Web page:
1. Can a husband who is an attorney represent his wife in a matter in which he is not a named party and where he shares no common liability with his wife but in which he will likely testify as a witness for his wife?
2. Can a husband who is an attorney represent his wife in a matter in which he is not a named party but in which he shares common liability and interests with his wife, and in which will necessarily appear as a witness for his wife?
3. Is it ethically permissible for an attorney husband who represents his wife successfully in a suit to accept attorneys fees awarded by the court, if otherwise legally entitled to them?
Provided that the attorney's wife would experience substantial hardship if the attorney did not represent her and provided that required notification is given to opposing counsel, all questions are answered in the affirmative for the reasons discussed below.
Attorney A is currently married to Mrs. A. Mrs. A is not an attorney. She was previously married to Mr. B, by whom she had a child. In a divorce action, she was appointed managing conservator. Mr. B was appointed possessory conservator of the child and the Court ordered Mr. B to pay child support. Mrs. A is not employed outside the home, and has no income other than her community share in Attorney A's income, except for the child support paid by Mr. B.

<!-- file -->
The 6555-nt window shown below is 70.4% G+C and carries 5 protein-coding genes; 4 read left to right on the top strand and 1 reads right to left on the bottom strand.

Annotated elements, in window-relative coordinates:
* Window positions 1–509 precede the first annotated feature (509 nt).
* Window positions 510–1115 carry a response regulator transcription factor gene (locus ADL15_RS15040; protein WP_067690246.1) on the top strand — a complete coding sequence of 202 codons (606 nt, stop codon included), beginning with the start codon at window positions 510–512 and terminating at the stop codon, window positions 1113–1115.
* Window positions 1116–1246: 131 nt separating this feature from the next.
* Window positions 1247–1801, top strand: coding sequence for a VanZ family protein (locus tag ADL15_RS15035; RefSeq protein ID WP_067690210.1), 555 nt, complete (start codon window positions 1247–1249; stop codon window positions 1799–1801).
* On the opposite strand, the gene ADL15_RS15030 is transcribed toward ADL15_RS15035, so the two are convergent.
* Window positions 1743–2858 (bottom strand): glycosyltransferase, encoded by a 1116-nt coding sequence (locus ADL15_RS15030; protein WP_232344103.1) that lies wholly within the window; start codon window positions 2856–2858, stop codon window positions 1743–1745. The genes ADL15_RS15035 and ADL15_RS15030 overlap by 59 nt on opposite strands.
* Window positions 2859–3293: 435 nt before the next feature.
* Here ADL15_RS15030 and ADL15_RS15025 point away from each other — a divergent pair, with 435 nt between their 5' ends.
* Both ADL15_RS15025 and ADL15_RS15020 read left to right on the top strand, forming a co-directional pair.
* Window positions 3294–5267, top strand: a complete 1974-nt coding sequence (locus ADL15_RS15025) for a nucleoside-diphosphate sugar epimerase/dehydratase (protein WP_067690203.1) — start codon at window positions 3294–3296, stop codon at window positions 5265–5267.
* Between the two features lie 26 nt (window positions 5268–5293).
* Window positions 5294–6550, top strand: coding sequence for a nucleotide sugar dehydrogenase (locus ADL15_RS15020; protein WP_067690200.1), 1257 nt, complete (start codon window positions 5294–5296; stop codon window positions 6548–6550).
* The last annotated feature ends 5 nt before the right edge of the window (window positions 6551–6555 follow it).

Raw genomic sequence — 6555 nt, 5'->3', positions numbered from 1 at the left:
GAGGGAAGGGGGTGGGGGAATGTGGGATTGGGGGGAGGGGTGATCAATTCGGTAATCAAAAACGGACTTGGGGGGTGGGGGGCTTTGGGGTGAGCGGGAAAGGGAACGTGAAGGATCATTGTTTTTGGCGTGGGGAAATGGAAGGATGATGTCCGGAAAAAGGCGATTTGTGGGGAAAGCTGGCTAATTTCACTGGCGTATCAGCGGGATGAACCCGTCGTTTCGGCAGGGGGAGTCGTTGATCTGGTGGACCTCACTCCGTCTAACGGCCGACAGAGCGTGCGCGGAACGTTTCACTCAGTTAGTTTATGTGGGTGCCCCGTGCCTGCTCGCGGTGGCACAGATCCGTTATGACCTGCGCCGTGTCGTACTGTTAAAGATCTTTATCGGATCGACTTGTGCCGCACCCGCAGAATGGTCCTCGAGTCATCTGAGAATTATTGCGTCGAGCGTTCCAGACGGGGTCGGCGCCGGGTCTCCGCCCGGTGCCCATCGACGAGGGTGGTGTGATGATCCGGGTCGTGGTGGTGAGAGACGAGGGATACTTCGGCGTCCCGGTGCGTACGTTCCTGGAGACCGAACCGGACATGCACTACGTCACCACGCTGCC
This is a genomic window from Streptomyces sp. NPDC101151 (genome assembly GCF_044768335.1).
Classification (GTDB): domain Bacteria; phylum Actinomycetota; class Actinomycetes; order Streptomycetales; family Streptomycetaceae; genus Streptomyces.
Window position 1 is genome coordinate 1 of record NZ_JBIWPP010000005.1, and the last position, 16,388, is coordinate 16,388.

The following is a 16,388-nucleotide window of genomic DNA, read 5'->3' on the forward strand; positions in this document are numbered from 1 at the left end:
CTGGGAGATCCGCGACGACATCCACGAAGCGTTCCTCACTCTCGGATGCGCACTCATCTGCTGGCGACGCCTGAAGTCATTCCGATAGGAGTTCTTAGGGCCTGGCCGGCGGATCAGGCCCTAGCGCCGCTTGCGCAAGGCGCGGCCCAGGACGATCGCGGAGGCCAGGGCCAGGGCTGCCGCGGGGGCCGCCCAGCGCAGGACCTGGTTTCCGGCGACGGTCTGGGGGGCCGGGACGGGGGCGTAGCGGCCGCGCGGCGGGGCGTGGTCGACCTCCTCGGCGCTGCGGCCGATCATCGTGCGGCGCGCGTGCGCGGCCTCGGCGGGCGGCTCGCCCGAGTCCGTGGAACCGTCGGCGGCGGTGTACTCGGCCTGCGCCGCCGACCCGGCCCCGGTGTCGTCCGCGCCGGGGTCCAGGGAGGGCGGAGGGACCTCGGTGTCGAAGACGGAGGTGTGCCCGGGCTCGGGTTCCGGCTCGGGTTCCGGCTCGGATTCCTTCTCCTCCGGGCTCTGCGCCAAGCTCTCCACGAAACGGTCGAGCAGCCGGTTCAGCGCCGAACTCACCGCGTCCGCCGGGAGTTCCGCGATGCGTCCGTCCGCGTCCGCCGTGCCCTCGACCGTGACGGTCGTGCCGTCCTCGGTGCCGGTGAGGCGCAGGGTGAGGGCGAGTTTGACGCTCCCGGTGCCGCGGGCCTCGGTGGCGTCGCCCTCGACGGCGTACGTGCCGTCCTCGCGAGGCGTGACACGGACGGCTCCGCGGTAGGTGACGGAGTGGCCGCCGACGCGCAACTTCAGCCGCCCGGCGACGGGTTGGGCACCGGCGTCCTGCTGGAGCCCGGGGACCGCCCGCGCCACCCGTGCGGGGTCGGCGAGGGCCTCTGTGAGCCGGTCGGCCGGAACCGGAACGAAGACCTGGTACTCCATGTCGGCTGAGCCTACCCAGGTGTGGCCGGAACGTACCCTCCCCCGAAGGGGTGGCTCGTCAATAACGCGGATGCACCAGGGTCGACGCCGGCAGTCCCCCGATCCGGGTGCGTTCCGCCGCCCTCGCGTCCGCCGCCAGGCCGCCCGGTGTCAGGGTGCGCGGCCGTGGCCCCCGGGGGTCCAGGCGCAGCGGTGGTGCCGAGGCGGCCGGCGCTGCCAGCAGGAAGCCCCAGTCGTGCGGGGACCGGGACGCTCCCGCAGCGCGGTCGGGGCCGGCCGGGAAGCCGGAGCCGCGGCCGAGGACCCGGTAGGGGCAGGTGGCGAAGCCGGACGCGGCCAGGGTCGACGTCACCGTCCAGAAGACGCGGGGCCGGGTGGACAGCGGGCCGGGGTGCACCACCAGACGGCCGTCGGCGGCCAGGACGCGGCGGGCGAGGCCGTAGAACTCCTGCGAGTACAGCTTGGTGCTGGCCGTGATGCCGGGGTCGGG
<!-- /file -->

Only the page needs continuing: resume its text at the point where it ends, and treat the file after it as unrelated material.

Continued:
Mr. B has filed a motion to modify requesting that his visitation schedule be modified and that his child support payment be reduced. She counter-filed with her own motion asking that his relief be denied, that the child support payments be increased, and that his visitation rights be limited. It is certain, because of the nature of the matter, that attorney A will appear as a witness in the case. Attorney A is not a named party in the modification action.
In a matter unrelated to the litigation between Mrs. A and Mr. B, Mrs. A has incurred a community debt during her marriage to Attorney A. Although the debt was incurred solely in her name, there is no doubt that the debt is a community obligation. Also, the creditor has brought suit only against Mrs. A. Because Attorney A has been involved in the dealings between Mrs. A and the creditor, it will be necessary for Attorney A to appear as a witness in the case on his wife's behalf.
Mrs. A has asked her husband to represent her in both matters. If he were to appear as counsel for her, no fee would be charged by Attorney A. Opposing counsel and the courts would be informed of the relationship between Mrs. A and Attorney A.